Each month through the Bureau of Economic Analysis, Commerce reports the gross domestic product (GDP — basically the total amount of stuff and services Americans produce) for the most recent quarter. There's the first release, which is called the "advance estimate," and then two further estimates that follow.
A recent CNBC analysis showed that the error rate in the second and third estimates have been the same over the past three decades. What's more, the government statistics got the direction of growth wrong about a third of the time. That means that a GDP first estimated to be higher than the previous quarter could in fact be lower.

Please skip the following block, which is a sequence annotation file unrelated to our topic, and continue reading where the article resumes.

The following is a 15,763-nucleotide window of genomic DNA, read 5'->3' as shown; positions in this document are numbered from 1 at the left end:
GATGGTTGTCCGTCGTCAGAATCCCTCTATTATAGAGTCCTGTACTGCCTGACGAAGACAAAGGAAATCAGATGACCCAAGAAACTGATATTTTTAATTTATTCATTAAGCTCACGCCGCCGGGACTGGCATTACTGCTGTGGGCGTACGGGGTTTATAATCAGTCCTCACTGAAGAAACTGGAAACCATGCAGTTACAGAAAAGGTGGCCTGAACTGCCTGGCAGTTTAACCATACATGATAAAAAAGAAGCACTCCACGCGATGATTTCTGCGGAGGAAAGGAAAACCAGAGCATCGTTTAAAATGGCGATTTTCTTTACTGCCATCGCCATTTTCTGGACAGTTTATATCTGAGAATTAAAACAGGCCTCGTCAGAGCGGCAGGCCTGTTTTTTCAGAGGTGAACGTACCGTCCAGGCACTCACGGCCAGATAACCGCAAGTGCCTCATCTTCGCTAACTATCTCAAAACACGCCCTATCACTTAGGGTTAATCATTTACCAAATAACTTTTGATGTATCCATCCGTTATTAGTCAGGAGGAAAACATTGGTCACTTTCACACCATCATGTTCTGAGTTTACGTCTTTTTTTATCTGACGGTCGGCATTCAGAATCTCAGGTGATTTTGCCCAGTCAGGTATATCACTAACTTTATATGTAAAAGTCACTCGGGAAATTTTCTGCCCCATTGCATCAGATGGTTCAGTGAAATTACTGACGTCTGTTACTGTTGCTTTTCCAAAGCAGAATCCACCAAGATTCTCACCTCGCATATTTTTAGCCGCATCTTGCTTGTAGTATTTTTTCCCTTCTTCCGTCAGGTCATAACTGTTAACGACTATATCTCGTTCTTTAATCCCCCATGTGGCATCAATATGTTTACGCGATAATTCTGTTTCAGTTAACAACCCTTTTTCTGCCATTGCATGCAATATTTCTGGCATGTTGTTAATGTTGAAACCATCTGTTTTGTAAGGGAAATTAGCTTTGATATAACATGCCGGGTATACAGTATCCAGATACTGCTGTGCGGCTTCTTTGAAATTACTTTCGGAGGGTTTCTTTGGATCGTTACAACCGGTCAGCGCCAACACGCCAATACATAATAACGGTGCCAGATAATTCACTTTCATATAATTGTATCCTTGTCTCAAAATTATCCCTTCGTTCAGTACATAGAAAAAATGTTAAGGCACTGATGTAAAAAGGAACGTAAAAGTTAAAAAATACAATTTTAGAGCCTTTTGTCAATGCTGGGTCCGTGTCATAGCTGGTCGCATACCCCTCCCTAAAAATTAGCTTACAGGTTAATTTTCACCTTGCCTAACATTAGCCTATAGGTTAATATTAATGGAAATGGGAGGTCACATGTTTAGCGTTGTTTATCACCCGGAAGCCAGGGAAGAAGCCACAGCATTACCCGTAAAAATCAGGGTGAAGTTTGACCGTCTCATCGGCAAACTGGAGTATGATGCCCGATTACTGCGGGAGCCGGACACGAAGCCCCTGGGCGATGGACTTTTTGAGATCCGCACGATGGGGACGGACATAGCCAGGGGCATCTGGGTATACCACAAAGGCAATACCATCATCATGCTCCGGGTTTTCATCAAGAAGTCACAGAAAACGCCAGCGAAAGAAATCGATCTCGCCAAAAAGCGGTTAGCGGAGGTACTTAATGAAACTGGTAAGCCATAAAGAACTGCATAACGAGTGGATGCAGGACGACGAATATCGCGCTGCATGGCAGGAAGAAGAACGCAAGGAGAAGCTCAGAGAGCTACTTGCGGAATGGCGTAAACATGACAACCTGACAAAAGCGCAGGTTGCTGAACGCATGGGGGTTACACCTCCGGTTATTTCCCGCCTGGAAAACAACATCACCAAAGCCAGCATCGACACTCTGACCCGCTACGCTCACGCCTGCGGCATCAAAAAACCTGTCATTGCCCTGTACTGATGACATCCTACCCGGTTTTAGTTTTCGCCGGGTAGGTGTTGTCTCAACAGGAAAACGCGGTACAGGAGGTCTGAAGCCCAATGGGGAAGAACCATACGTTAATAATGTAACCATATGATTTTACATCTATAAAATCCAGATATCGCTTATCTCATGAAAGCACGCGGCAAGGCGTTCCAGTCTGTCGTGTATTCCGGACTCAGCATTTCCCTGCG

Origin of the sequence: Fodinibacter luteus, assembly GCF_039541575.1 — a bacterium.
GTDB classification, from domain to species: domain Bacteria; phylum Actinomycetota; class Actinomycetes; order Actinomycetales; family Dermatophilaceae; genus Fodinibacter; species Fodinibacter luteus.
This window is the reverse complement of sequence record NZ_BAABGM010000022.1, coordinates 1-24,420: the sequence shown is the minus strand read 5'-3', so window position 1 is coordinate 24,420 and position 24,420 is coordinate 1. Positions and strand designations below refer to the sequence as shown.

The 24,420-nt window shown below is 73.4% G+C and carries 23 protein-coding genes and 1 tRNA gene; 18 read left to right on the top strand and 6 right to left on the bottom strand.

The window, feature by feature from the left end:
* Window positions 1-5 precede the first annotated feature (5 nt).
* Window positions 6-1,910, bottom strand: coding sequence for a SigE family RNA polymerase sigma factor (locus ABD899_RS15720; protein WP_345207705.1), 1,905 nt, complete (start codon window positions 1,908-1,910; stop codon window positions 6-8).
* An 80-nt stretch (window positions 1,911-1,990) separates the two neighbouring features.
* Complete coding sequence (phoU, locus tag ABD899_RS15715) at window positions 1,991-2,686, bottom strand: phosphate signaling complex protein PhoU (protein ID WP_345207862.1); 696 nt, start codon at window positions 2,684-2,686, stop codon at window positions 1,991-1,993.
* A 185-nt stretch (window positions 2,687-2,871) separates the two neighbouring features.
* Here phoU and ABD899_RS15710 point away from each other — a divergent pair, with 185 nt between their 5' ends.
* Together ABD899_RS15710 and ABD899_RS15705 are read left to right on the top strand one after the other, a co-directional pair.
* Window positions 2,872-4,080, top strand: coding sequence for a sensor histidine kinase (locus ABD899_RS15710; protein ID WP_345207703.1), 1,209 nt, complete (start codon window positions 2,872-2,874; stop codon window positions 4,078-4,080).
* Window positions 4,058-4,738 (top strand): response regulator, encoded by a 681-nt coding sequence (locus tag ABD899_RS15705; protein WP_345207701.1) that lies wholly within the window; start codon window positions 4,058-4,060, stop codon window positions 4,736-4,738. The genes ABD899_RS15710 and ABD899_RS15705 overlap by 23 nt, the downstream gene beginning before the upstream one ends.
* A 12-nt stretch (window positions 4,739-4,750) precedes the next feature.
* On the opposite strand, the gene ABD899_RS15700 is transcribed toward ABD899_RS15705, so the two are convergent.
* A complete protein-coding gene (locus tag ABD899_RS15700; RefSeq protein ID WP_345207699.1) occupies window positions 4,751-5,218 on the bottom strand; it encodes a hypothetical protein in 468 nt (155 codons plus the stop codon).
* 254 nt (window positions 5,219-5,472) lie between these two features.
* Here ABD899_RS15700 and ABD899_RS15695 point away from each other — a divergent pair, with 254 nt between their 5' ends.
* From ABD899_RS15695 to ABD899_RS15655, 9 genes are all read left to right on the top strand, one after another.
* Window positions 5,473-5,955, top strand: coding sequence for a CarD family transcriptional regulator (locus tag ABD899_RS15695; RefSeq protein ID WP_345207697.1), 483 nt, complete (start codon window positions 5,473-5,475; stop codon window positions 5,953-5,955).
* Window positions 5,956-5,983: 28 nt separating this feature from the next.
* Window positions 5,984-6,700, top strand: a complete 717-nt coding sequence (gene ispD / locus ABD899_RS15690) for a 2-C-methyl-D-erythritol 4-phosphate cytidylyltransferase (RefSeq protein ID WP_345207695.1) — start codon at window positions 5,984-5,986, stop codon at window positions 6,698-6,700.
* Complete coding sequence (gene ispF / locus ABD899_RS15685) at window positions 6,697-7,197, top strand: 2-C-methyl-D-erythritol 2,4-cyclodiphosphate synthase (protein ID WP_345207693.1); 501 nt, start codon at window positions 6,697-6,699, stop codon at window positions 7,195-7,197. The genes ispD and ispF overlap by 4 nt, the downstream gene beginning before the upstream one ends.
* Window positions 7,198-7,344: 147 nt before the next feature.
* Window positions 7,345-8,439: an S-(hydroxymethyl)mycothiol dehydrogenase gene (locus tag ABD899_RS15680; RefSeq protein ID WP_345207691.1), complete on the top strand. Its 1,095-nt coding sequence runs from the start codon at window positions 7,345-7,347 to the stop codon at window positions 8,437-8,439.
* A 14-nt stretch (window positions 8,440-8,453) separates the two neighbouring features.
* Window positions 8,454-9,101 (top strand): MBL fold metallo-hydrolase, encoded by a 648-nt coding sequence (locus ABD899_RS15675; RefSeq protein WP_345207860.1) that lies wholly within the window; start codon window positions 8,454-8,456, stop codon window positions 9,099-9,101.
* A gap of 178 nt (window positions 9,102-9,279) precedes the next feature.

For that and other reasons, it's often best to look at economic data including GDP growth over a longer period of time. That helps to focus on trends rather than potentially noisy movements in the data. To that end, GDP has increased an average rate of 2.1 percent over the past seven years.
Economist also look at another famous measure of the nation's economy, GDI, which measures the same thing but from the income side. Ideally, GDP and GDI should be equal (after all, if one thing is produced and sold, it's also purchased by another party). But in reality, the two measures are often different — a phenomenon known as "statistical discrepancy" — so the BEA also reports an average of the two figures.